The Growing Influence of News in Asia

An interesting notice appeared in this Monday’s edition of The Japan Times, the largest English-language newspaper in Japan. Under the headline, “A message to our readers,” the publisher announced a small but meaningful change to the paper’s tagline in parallel with its upcoming 125th anniversary. The old motto of “All the news without fear or favor” is being replaced with something a bit more geographic: “The Independent Voice in Asia.”

There is no doubt that Asia is receiving increased world attention. The recent spat between China and the United States makes for easy headlines, as does the coronavirus, first detected in China’s Wuhan province. The overthrow of the democratically elected government in Myanmar by its own military—that happened in Asia, too. Bad news stories like these tend to bubble to the top, but there are positive things happening as well. Asia continues to be a supplier of key technology, a trend started in Japan and continuing with chip fabrication plants in Taiwan. International diplomacy is also on the rise in the region. Consider the visit this week by two top US cabinet officials—Secretary of State Antony Blinken and Defense Secretary Lloyd Austin—on this side of the Pacific Ocean. This follows another key dialog by “the Quad,” a regional confab between the United States, Japan, India, and Australia designed to address issues of mutual concern in and near Asia.

Article snippet from The Japan Times

As the article in the Times explains, “Asia has become front and center of world affairs, and yet democratic values in the region are increasingly under assault.” While the text goes on to mention the general “digital disruption” that has impacted news organizations worldwide, it should be clear to even to the most passive reader that this statement is in response to what is happening in Hong Kong. In fact, it was just last week that various news outlets reported on how Beijing was pressuring Jack Ma and his Alibaba Group to offload its Hong Kong-based South China Morning Post.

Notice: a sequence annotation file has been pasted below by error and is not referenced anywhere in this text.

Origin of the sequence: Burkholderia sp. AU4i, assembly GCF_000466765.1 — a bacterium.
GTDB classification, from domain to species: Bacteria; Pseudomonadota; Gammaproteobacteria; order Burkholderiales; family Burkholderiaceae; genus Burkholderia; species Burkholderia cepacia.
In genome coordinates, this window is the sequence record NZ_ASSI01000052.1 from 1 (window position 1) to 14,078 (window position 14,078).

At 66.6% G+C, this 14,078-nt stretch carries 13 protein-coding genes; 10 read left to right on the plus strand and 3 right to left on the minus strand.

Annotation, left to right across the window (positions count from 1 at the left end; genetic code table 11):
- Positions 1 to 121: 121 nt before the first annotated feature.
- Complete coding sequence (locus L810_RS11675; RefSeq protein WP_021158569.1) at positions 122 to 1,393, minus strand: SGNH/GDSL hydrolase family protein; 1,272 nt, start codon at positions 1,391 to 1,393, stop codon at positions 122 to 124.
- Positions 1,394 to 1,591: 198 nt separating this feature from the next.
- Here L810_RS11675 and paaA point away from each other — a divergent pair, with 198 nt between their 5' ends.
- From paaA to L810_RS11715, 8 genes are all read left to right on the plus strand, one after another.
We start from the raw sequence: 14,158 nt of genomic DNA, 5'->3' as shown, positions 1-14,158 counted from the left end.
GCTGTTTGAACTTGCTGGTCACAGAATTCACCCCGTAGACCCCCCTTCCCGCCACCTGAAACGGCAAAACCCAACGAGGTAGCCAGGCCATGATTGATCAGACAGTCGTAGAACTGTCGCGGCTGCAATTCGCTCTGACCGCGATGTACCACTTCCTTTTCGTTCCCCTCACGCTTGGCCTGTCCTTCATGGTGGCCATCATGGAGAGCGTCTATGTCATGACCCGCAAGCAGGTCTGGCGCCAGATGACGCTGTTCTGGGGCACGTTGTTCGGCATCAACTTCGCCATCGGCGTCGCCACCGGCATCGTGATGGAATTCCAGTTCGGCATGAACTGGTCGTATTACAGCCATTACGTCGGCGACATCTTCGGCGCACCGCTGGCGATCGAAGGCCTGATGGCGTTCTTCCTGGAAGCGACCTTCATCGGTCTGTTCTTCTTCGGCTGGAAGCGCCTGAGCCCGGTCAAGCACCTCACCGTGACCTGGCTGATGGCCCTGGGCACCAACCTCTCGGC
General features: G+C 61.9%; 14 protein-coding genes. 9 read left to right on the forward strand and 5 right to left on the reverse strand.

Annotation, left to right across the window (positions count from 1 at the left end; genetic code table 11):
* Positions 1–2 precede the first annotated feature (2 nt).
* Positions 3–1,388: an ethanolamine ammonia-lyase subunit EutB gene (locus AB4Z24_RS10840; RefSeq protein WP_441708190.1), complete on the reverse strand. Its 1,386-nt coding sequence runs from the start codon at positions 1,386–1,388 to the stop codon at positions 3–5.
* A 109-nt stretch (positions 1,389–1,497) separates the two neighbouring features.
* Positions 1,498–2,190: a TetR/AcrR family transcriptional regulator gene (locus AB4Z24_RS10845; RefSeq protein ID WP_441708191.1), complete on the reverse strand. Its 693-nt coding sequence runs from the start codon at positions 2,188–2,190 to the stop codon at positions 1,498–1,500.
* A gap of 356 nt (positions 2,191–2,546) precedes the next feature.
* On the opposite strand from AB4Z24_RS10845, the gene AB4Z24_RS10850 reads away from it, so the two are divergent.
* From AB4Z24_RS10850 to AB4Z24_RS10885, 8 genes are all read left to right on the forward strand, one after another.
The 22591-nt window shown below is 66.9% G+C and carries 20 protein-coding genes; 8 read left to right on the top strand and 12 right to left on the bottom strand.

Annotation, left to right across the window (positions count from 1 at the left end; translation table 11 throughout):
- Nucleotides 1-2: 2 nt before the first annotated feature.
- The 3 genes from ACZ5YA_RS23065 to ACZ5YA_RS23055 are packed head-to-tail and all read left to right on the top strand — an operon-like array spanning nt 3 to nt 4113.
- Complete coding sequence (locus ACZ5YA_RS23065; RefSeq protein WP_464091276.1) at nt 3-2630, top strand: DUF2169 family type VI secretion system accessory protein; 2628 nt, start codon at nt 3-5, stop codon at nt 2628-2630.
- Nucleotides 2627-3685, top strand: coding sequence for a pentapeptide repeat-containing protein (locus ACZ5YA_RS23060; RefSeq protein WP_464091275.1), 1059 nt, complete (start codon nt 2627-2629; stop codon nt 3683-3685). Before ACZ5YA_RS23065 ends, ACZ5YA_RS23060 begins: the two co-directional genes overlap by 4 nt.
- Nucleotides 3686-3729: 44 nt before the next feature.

There was a time when The Japan Times itself was suspected of bowing to government pressure. A decade ago, the paper found it necessary to remind readers that it was not a mouthpiece of Imperial Japan during World War II. But nobody today could say that the paper is beholden to the powerbrokers in Japan’s government. The above-the-fold headline in my copy of today’s Japan Times (Thursday, March 25, 2021) is entitled, “Communication failure,” and is another in a long set of articles documenting missteps by the current Suga administration. Former Prime Minister Abe fared no better.

Far from being a local mouthpiece, Japan’s largest English-language paper on some days feels like an American paper that just happens to sell well in Japan. Once you get beyond the local and national news on the first few pages, many of the remaining stories concern the latest American and international news. During the recent presidential election, the content was so US-centric, I almost expected to see a list of local courthouses where I could still register to vote. But such is the connected world we live in today.

There is also the fact that each subscription to the paper includes the international edition of The New York Times. With such a worldwide focus, the new motto is hardly surprising. The Japan Times’ daily circulation of 45,000 is almost exclusively focused on domestic distribution. But as with all papers these days, the internet is key. As concerns rise over the freedom of news sources coming out of Myanmar, China, and other hubs in Asia, The Japan Times’ promise of independence and international appeal is certainly well-timed.

[Image Credits: HiC/photo-ac.com]

Tim Patrick

Tim Patrick is an author, software developer, and the host of Japan Everyday. He has published a dozen books and hundreds of articles covering technology, current events, and now life in Japan. Find his latest books at OwaniPress.com.

Add comment

Monthly Archives